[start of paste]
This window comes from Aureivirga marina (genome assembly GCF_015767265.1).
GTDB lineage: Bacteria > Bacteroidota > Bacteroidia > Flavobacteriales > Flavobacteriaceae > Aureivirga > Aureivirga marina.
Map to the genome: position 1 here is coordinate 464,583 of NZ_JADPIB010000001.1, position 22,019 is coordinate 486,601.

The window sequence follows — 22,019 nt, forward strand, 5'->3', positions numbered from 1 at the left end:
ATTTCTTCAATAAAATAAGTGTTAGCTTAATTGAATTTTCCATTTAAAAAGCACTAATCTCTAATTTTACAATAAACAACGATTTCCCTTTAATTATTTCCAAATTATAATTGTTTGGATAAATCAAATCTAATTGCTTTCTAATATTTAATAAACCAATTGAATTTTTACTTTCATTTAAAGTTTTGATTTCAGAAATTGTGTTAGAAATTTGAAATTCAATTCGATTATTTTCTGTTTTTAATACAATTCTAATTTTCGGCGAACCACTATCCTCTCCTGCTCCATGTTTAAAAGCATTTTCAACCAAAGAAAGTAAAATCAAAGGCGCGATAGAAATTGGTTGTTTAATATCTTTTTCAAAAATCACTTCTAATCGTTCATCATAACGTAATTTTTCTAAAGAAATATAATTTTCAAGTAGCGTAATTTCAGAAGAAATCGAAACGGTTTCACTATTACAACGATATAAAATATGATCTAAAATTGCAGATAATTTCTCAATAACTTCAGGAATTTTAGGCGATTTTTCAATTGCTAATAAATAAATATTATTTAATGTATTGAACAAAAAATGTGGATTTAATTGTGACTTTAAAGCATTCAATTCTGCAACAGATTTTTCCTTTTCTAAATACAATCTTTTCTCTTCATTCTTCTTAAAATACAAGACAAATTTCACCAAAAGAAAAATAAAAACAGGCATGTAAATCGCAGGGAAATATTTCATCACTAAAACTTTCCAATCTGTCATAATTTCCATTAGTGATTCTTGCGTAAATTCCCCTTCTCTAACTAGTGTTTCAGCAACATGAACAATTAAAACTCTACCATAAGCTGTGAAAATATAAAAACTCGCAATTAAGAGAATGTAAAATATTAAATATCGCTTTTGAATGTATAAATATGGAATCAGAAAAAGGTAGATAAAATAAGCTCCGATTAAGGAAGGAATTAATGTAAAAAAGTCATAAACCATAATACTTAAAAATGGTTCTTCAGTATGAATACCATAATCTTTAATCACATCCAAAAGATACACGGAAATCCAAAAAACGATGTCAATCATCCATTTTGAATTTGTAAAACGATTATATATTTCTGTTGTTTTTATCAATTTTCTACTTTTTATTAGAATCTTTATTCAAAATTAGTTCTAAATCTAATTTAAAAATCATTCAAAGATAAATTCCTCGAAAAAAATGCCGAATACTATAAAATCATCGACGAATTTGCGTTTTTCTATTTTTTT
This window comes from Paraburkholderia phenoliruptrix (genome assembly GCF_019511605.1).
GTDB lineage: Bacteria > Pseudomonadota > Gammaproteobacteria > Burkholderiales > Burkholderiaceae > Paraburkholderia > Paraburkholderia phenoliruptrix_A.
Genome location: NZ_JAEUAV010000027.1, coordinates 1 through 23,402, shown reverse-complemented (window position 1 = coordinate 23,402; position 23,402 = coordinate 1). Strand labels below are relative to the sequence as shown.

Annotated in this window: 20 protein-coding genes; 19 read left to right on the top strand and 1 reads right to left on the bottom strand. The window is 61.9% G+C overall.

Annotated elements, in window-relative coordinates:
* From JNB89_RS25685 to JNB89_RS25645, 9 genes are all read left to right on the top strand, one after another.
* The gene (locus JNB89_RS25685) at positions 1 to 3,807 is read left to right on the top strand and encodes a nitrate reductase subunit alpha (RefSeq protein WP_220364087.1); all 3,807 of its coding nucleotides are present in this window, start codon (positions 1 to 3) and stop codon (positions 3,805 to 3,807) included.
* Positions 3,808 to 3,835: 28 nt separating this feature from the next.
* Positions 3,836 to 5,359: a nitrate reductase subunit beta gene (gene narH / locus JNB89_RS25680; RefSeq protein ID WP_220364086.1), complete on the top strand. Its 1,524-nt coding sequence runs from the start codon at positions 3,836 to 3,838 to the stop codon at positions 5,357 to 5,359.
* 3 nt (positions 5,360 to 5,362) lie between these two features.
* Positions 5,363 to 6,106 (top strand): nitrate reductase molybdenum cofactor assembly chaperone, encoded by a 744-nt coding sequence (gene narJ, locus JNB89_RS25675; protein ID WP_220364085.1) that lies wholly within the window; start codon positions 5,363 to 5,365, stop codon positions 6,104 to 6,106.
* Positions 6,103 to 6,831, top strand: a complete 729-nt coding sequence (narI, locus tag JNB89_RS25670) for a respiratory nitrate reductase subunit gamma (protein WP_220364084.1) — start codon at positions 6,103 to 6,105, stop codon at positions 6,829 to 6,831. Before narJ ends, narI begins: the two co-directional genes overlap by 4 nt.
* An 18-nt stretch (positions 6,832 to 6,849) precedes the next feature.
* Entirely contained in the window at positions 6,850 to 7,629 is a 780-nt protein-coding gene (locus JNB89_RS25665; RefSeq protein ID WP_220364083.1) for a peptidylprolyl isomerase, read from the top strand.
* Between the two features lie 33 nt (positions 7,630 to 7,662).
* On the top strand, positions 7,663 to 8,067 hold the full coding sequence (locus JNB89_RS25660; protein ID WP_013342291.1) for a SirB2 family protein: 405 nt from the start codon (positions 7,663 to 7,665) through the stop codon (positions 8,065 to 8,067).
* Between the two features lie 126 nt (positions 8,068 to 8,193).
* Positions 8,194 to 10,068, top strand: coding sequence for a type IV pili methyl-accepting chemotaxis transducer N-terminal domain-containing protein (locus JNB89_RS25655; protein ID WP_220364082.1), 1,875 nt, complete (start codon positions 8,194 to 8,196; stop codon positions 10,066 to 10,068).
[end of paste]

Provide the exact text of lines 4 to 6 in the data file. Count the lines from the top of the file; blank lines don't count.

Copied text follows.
The window sequence follows — 22,019 nt, forward strand, 5'->3', positions numbered from 1 at the left end:
ATTTCTTCAATAAAATAAGTGTTAGCTTAATTGAATTTTCCATTTAAAAAGCACTAATCTCTAATTTTACAATAAACAACGATTTCCCTTTAATTATTTCCAAATTATAATTGTTTGGATAAATCAAATCTAATTGCTTTCTAATATTTAATAAACCAATTGAATTTTTACTTTCATTTAAAGTTTTGATTTCAGAAATTGTGTTAGAAATTTGAAATTCAATTCGATTATTTTCTGTTTTTAATACAATTCTAATTTTCGGCGAACCACTATCCTCTCCTGCTCCATGTTTAAAAGCATTTTCAACCAAAGAAAGTAAAATCAAAGGCGCGATAGAAATTGGTTGTTTAATATCTTTTTCAAAAATCACTTCTAATCGTTCATCATAACGTAATTTTTCTAAAGAAATATAATTTTCAAGTAGCGTAATTTCAGAAGAAATCGAAACGGTTTCACTATTACAACGATATAAAATATGATCTAAAATTGCAGATAATTTCTCAATAACTTCAGGAATTTTAGGCGATTTTTCAATTGCTAATAAATAAATATTATTTAATGTATTGAACAAAAAATGTGGATTTAATTGTGACTTTAAAGCATTCAATTCTGCAACAGATTTTTCCTTTTCTAAATACAATCTTTTCTCTTCATTCTTCTTAAAATACAAGACAAATTTCACCAAAAGAAAAATAAAAACAGGCATGTAAATCGCAGGGAAATATTTCATCACTAAAACTTTCCAATCTGTCATAATTTCCATTAGTGATTCTTGCGTAAATTCCCCTTCTCTAACTAGTGTTTCAGCAACATGAACAATTAAAACTCTACCATAAGCTGTGAAAATATAAAAACTCGCAATTAAGAGAATGTAAAATATTAAATATCGCTTTTGAATGTATAAATATGGAATCAGAAAAAGGTAGATAAAATAAGCTCCGATTAAGGAAGGAATTAATGTAAAAAAGTCATAAACCATAATACTTAAAAATGGTTCTTCAGTATGAATACCATAATCTTTAATCACATCCAAAAGATACACGGAAATCCAAAAAACGATGTCAATCATCCATTTTGAATTTGTAAAACGATTATATATTTCTGTTGTTTTTATCAATTTTCTACTTTTTATTAGAATCTTTATTCAAAATTAGTTCTAAATCTAATTTAAAAATCATTCAAAGATAAATTCCTCGAAAAAAATGCCGAATACTATAAAATCATCGACGAATTTGCGTTTTTCTATTTTTTT
This window comes from Paraburkholderia phenoliruptrix (genome assembly GCF_019511605.1).